OK, so the Savant system is way cool—and the touchpanels just need power and Ethernet connections. So what about the other cool stuff?
Start with the full-blown Vantage lighting control system, using very Euro keypads styled by BTicino of Italy. During the Street of Dreams show, every day at 7 a.m. the lights turned on at preset levels, and the music turned on. Genesis also added the usual GOOD NIGHT, ALL OFF and VACATION scenes that power systems up or down depending on whether someone is in the house.
Hey, there’s also a stunning media room—we just can’t help it—with a 65-inch Runco 1080p plasma TV hung like one of the overlapping pieces of woodwork. Bay Audio’s Phantom series speakers are concealed in the ceiling for an immersive 5.1-channel experience. And when the views on the screen or out the windows overlooking the city aren’t enough, there’s a bar in the back with a wall of windows that opens to another media space outside. This has a 60-inch Runco plasma and four Bay Audio in-ceiling speakers. The speakers play audio off the whole-house music system or the TV. And if the TV is turned on, the speakers automatically switch over. Homeowners can also access the Kaleidescape DVD server that stores DVD movies right to hard drives and organizes them on screen by genre, artist, and producer—with cover art.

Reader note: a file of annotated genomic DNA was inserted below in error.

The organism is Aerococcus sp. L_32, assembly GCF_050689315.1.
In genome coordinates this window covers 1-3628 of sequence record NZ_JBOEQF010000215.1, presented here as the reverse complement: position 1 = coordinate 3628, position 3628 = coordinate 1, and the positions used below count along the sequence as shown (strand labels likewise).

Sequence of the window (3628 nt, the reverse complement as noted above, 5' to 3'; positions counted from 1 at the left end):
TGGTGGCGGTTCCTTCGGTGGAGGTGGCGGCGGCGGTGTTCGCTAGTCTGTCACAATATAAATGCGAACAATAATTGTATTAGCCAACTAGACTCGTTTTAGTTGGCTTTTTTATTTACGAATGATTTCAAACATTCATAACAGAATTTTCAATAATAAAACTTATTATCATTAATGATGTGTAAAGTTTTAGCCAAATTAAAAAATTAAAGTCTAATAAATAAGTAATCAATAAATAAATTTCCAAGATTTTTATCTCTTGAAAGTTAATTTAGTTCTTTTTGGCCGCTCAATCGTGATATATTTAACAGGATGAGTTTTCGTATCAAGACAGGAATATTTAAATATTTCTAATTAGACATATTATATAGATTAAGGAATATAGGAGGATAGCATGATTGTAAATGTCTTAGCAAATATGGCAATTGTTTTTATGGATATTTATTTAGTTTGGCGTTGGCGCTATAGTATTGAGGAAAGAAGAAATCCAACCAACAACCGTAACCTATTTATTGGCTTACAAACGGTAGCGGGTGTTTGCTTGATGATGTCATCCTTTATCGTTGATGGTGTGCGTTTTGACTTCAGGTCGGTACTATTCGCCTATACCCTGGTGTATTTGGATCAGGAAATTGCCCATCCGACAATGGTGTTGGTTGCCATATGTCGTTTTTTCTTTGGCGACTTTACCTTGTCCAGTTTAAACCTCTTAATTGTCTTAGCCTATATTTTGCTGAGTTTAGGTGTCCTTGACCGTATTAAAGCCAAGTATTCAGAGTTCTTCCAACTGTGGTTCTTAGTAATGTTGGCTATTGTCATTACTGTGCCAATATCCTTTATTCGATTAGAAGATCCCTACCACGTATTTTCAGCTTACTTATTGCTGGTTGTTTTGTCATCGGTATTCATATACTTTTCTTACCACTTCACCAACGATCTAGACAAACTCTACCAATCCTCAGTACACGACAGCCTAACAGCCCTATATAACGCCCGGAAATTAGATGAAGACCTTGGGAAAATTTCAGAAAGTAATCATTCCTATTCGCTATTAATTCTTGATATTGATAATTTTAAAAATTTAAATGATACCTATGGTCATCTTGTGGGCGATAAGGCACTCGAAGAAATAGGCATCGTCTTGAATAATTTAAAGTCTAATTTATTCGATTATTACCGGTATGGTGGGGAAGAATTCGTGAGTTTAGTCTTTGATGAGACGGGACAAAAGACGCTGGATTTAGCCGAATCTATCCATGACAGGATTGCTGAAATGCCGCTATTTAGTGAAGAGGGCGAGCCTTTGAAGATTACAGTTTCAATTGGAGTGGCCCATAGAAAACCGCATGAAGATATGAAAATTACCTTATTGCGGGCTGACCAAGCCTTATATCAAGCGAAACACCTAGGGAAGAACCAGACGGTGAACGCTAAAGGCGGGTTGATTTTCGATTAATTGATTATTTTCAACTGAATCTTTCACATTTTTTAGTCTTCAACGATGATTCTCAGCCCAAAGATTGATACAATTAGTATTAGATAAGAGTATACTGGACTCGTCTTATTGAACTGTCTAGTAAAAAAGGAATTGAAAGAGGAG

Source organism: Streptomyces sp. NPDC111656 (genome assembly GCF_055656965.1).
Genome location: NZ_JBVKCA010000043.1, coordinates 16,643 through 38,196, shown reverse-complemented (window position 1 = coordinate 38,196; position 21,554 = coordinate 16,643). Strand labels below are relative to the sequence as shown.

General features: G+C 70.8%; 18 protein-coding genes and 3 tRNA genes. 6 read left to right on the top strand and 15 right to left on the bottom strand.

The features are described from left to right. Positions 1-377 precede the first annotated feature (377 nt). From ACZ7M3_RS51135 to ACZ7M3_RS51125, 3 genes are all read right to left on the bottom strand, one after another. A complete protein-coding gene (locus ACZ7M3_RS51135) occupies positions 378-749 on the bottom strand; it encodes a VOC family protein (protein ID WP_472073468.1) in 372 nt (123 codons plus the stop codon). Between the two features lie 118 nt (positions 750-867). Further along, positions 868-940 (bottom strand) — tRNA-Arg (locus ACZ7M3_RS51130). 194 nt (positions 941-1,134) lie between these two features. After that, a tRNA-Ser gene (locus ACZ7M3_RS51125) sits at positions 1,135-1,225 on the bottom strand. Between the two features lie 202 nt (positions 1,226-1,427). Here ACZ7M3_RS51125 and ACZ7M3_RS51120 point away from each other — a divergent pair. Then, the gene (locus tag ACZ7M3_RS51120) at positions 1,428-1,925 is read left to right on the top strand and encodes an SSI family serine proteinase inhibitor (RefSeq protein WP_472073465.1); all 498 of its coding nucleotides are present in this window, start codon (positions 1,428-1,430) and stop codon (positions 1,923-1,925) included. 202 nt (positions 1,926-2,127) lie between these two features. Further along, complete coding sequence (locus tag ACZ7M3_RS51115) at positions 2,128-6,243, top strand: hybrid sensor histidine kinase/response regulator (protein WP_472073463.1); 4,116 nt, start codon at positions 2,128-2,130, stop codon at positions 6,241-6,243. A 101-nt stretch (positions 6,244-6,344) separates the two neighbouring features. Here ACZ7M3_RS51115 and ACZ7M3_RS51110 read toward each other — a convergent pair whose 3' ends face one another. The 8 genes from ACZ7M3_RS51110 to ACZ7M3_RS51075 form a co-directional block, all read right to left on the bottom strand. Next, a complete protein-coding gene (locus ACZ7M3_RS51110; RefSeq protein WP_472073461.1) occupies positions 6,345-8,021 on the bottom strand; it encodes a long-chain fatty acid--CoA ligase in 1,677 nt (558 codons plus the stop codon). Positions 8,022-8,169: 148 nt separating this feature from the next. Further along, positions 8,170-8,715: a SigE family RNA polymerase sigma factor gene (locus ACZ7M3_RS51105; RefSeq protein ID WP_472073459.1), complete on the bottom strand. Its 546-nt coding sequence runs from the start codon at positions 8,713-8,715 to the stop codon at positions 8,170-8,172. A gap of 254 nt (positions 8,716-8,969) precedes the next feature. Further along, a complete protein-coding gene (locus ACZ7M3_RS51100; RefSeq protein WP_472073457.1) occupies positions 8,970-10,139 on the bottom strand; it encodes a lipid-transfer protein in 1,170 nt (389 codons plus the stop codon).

Here’s another cool Savant trick: Say you want to control something in the house via the TV? No problem. An on-screen display overlays the picture on the Runco plasmas, and icons for the lighting, security and other systems spin in the foreground. We’d call that stunning, but let’s just refer to it here as super sweet.
There are four other Bay Audio speakers outside the kitchen on a patio and two more in the outside area of the master bedroom. The kitchen features four very small 3-inch-diameter Bay Audio speakers that blend in with the ceiling’s down lights.
And naturally, everything can be controlled via an iPhone, on site or remotely. Homeowners can see the video feed from the three security cameras on the TVs, Savant touchpanels, iPhone or computers.
Even the Aprilaire HVAC system has some sleek features—as in no thermostats. Temperature sensors in every area were installed in the walls so they are practically invisible.
Stunning? Yes. Super sweet? Most definitely.
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Steven Castle is Electronic House's managing editor. he has been writing about consumer electronics, homes and energy efficiency topics for two decades. He is also the co-founder of GreenTech Advocates